Michael Johnson
Associate Editor, 5.0 Mustangs & Super Fords
March 1, 2009

Horse Sense:
AiM Sports' MXL digital dash and gauges as found in Steeda's new Q650R includes a harness to connect to 12V power and a variety of ECUs such as a MoTec, AEM, Autronic, Bosch, Racetech, EFI, and more. Obviously, Steeda uses AiM's CAN serial interface to connect the MXL to the factory ECU. Not only does the MXL keep tabs on mechanical happenings, but it also records lap times.

Every performance manufacturer needs a car with which to test its components. Whether it's sending said components to magazines like this one, or testing them on their own project cars, manufacturers need to know how well their parts work under every circumstance, street or track. They need to know how the components are installed so they can provide installation instructions for the parts. They need to know their components in and out, to ensure they can handle rigorous use, before sending them out so you can install them on your Mustang.

Steeda Autosports has both of these bases covered. Not only does Steeda send out its own components for us to test, but the company has Mustangs, such as its new Q650R, to wring out its products on the racetrack. The truth is, Steeda gets more feedback testing them on this car compared to bolting them onto Editor Turner's GT500, but we digress.

On the outside, the new Q650R doesn't really scream race car with its mostly stock exterior. We've seen bigger wings on grocery carts, but this one's definitely functional. Every Mustang fan is jealous of the Q650R's rolling stock as we'd all like to roll on Forgeline wheels wrapped in Nitto NT01 treads. Steeda's own brakes hide inside the Forgelines to slow the madness before the turns. The body upgrades are limited to a Steeda front splitter, race wing, a cowl hood, and painted side mirrors. Don't forget the neighborhood-alarm side-exit exhaust, either.

Getting the most out of developing new performance components is exactly what this new Q650R is all about. Its sole role in life is to get shredded at a variety of racetracks testing Steeda's suspension, tuning, and engine upgrades-all of this to make sure your next Steeda Mustang is at the top of its game. How nice is that?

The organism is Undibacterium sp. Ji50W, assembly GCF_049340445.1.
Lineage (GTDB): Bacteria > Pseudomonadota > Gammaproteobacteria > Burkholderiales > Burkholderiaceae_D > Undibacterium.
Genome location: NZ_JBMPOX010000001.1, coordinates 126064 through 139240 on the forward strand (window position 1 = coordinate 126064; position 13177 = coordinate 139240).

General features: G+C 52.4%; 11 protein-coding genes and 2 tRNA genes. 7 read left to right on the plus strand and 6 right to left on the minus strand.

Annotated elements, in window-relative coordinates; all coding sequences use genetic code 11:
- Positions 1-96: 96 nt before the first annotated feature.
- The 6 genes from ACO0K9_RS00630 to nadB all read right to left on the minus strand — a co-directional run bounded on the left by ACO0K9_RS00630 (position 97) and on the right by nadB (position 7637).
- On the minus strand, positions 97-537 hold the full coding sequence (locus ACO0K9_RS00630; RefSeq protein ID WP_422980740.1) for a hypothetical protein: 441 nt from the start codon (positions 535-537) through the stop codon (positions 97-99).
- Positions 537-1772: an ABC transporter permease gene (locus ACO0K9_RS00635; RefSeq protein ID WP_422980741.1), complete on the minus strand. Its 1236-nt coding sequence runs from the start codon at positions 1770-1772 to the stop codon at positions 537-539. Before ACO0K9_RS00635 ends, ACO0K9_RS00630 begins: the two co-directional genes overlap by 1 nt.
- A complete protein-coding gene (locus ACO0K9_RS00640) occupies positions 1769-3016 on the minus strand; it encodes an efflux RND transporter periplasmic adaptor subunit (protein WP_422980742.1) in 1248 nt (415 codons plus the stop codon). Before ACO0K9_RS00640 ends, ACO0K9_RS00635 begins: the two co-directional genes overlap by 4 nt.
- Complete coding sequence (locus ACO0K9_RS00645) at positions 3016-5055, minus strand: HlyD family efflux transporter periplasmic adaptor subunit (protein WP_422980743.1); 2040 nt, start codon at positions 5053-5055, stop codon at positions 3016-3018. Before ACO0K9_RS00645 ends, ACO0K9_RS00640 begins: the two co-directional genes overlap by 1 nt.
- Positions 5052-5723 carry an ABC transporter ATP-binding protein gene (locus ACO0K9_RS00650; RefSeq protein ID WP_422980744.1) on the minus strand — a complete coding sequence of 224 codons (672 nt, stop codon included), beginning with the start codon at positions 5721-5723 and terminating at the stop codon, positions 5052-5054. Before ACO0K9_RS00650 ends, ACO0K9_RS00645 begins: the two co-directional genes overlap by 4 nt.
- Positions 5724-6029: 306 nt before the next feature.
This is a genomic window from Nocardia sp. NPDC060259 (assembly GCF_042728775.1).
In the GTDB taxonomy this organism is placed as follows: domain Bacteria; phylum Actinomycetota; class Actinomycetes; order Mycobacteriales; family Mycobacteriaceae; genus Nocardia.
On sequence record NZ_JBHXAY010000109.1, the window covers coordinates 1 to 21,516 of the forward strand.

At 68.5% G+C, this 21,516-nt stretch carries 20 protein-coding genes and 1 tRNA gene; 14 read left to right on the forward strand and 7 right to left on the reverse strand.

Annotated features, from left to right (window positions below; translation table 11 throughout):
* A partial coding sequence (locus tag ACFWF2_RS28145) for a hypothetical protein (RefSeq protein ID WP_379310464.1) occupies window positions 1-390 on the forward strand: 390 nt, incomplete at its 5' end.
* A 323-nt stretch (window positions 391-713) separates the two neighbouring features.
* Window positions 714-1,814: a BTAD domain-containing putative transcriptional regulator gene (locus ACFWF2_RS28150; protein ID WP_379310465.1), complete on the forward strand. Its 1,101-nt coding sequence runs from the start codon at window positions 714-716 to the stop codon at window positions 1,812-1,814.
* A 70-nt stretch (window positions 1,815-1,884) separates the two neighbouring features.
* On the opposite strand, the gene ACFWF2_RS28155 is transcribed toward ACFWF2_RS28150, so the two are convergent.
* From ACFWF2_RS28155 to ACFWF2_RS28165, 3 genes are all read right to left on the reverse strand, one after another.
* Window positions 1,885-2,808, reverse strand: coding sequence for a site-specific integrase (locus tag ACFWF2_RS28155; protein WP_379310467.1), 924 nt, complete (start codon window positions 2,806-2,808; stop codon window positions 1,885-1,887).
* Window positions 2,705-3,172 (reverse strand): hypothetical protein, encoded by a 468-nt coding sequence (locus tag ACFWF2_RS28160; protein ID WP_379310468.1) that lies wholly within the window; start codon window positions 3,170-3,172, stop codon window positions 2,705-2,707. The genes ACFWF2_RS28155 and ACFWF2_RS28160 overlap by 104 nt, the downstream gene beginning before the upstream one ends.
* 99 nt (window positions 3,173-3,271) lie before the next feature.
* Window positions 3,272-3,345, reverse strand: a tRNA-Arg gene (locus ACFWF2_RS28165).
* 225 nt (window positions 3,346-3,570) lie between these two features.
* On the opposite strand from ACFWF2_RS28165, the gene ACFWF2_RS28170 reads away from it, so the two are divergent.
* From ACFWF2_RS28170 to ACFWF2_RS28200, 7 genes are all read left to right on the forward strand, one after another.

This new Q650R is a departure from previous No. 20 cars for a couple reasons. First, the prior 20 cars were raced in a sanctioned series against other cars. The drivers of past 20 cars include Boris Said, Charles Espenlaub, Steeda President Dario Orlando, and Steeda Vice President of Operations Glen Vitale. Second, the number "20" on this new Q650R pays tribute to the 20 years Steeda's been in business. Obviously, the previous Steeda race cars wearing the number 20 on the door didn't coincide with 20 years in business, so this time around it's serendipity.

The Q650R was built by Steeda's Skunk Works Team, headed by Chief Technician Steve Chicisola, a Steeda fixture since the beginning. After all, part of the Steeda name came from him. According to the company, the Q650R is Steeda's "testbed for continuing refinement and development of our track-tested and race-proven performance parts and accessories." Speaking of which, the Q650R boasts Steeda's new Watt's link, along with a full coilover suspension using Tokico D-Spec shocks and struts. Steeda basically threw its catalog at the car when fitting it with a worthy suspension. Of course, Nitto treads are in the Steeda catalog as well, so the Q650R wears Forgeline 18-inch wheels at each corner, wrapped in NT01 shoes.

Another facet of the Q650R coming in handy in the Florida heat is the car's Adaptive Performance calibration. Combine the Florida heat with the Whipple supercharger, and you have a combination perfectly suited for the software's on-the-fly recalibration. This "live" tuning medium adapts to race conditions to make sure every ounce of available horsepower is being delivered to the pavement. "This adaptive system will always optimize the engine's power output so that the maximum amount of power is always available, no matter how severe the race conditions may become," according to the company.

One thing we know everyone likes is every possible horsepower getting to the rear tires. We could adapt to that.